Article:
#11 – Digging Into the 3-D Printing Revolution

Telling Stories with Dutch Designer Nieke Sybrandy


“The story of the bubble.” Dutch designer and artist Nienke Sybrandy links present to future and temporal to enduring through her work with soap and bubbles. Having launched Studio Sybrandy in 2006, Sybrandy plays with textile and object motifs, such as printing bubbles onto fabric and blowing bubbles onto ceramics.

Her collection of tableware “Surfactants” launched in 2014 with Jo Sijen, former head of the ceramic department at the Arts Academy in Maastricht, exemplifies her bubble-blowing technique. Sijen develops the molds for the ceramic supports and she blows colorful bubbles onto the ceramic shapes, adding artful designs. Upon completing a residency at Sundaymorning@ekwc in July 2015, Sybrandy spoke to ArchiExpo about the project.

ArchiExpo: Where did the technique for painting with soap bubbles initiate? 

Nienke Sybrandy: When I first said I wanted to paint with soap bubbles, everyone said, “Impossible.” But Jo Sijen said, “Let’s try.” It was a challenge because color pigments are quite heavy and oily, so I had to find a technique to make the different colored bubbles.

ArchiExpo: Can you talk tools and materials?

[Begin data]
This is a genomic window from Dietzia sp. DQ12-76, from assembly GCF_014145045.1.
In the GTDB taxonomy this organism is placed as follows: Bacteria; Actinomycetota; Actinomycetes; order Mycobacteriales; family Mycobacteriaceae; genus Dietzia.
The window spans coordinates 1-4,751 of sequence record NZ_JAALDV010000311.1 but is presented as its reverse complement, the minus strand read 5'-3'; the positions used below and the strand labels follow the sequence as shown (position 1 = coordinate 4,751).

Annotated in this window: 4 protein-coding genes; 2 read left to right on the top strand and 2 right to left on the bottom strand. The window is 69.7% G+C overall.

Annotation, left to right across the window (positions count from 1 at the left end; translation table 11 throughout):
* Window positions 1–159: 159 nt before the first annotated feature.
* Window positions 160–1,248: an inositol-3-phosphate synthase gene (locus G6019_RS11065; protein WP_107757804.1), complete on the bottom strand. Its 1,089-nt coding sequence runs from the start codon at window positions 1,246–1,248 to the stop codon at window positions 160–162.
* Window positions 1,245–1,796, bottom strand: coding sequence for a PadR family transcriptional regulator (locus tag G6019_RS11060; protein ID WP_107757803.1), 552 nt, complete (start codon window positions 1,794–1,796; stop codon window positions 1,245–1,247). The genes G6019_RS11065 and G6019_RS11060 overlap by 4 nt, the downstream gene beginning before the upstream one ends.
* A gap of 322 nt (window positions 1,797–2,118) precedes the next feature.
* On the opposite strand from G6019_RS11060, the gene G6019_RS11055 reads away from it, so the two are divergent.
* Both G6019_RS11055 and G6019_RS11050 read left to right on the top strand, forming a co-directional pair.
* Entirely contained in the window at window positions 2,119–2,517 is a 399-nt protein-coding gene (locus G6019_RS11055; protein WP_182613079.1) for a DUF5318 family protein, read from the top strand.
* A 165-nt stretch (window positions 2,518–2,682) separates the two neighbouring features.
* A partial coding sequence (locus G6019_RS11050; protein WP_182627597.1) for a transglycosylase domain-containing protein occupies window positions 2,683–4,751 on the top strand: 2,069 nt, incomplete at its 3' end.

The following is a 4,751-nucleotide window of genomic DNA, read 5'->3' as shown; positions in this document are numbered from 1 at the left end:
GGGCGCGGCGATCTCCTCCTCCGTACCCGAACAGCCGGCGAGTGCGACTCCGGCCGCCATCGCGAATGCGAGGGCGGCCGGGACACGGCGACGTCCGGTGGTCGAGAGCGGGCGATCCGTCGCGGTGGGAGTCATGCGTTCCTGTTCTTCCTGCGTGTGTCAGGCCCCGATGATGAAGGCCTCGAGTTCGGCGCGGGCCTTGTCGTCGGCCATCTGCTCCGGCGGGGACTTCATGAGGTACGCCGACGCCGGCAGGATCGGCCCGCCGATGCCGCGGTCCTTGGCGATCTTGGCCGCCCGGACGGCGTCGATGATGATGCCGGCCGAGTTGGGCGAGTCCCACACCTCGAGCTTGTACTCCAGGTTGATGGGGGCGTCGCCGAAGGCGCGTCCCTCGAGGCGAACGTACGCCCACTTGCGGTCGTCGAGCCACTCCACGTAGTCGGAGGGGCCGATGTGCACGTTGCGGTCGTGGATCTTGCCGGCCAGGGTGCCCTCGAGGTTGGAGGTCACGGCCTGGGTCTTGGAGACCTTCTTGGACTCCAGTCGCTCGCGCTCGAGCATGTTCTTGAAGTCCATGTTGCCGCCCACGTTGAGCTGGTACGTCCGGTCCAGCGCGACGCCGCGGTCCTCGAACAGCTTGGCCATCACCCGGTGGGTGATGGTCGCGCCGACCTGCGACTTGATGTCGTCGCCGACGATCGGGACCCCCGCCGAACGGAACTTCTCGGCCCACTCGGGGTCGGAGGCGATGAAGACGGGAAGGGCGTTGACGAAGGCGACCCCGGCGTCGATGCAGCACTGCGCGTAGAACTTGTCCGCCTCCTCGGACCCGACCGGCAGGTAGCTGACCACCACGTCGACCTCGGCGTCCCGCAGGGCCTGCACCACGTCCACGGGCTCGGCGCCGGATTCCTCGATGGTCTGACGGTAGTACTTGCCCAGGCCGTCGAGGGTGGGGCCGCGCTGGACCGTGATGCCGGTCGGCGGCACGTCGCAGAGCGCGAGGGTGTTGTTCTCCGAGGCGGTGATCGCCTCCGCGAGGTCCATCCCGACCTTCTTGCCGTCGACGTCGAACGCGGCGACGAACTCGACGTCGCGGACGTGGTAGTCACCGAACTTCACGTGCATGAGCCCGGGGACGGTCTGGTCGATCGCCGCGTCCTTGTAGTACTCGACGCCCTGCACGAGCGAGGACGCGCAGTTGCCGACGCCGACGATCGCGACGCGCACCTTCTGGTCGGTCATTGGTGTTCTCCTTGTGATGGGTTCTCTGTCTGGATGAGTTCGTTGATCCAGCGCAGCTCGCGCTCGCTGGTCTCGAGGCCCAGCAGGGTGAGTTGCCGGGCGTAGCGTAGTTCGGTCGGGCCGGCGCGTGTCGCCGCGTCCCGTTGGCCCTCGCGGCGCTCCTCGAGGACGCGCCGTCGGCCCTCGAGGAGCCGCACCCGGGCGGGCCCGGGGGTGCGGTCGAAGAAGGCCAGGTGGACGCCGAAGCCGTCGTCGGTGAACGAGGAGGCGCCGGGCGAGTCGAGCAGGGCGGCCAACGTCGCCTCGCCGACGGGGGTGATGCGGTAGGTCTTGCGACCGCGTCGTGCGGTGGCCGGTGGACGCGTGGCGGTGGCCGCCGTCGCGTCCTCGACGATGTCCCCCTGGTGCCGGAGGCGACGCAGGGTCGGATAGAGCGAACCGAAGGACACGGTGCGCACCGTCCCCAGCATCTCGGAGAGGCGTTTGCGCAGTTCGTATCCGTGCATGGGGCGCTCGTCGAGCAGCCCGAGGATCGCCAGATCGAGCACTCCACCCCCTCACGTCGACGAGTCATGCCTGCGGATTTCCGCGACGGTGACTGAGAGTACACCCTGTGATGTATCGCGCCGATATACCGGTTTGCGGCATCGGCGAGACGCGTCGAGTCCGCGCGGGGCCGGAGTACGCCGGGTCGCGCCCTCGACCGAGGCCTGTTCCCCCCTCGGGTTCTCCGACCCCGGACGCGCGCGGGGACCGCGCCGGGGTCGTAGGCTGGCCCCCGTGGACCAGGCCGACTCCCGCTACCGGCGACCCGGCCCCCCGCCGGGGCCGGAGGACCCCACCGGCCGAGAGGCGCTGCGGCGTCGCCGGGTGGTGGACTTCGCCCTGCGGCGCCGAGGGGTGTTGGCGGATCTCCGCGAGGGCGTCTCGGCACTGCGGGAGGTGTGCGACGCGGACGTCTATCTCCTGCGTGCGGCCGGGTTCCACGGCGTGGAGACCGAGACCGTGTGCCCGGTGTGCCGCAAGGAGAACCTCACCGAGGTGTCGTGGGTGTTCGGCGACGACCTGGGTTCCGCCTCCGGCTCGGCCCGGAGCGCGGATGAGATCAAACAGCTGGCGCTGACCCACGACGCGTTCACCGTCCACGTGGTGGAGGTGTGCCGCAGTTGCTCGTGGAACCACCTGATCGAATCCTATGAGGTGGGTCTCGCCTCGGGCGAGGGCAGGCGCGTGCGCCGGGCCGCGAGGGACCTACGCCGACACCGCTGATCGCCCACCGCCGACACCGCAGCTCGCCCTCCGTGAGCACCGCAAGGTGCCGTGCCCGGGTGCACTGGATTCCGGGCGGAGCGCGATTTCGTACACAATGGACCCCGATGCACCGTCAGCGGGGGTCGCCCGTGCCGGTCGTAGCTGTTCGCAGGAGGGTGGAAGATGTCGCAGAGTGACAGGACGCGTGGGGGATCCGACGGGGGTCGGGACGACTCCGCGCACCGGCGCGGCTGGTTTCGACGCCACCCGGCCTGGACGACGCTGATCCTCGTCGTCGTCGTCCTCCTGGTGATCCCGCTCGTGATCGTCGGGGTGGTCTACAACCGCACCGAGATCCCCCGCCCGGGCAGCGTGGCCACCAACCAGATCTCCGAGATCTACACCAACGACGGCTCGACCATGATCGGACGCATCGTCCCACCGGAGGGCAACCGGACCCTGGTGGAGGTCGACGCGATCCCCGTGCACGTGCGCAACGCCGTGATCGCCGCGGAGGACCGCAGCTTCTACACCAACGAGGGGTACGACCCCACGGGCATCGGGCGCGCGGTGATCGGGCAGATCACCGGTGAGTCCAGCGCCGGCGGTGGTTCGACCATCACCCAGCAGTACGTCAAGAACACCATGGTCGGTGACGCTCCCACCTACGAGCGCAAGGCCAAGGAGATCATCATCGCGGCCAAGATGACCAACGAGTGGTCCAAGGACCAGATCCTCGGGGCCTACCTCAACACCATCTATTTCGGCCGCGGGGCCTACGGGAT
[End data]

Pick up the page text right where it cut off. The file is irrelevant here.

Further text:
Sybrandy: The tableware is made from porcelain. At our residency, we had access to a fab lab so we could make our own tools for blowing bubbles by 3-D printing them [More on Skills for 3-D Printing]. When we started the project a year ago, our tools came from toy shops. In addition to the table wears, we started making tiles and tableaux.

“We could make our own tools for blowing bubbles by 3-D printing them.”

ArchiExpo: Do you prefer working with fabrics or with solid supports? 

Sybrandy: I studied textiles, so working with fabrics feels the most familiar to me. I do a lot of weaving, for example. I have been using glow-in-the-dark yarn to put the image of the enlarged bubbles on a blanket, which makes them look like planets.

ArchiExpo: Does your choice of material also reflect the symbolism of transience shown by your motifs? 

Sybrandy: No, I choose the materials that will be the best quality for what they are. First I create the story, then I decide what it will be told on.

ArchiExpo: Any advice to young designers? 

Sybrandy: When I’m fascinated by something, I will start working to find out how it can be done. Work is the answer to the question.


About the Author

Hilary Edesess is a freelance journalist based in Marseille, France. She blogs about culture, art and urban design.

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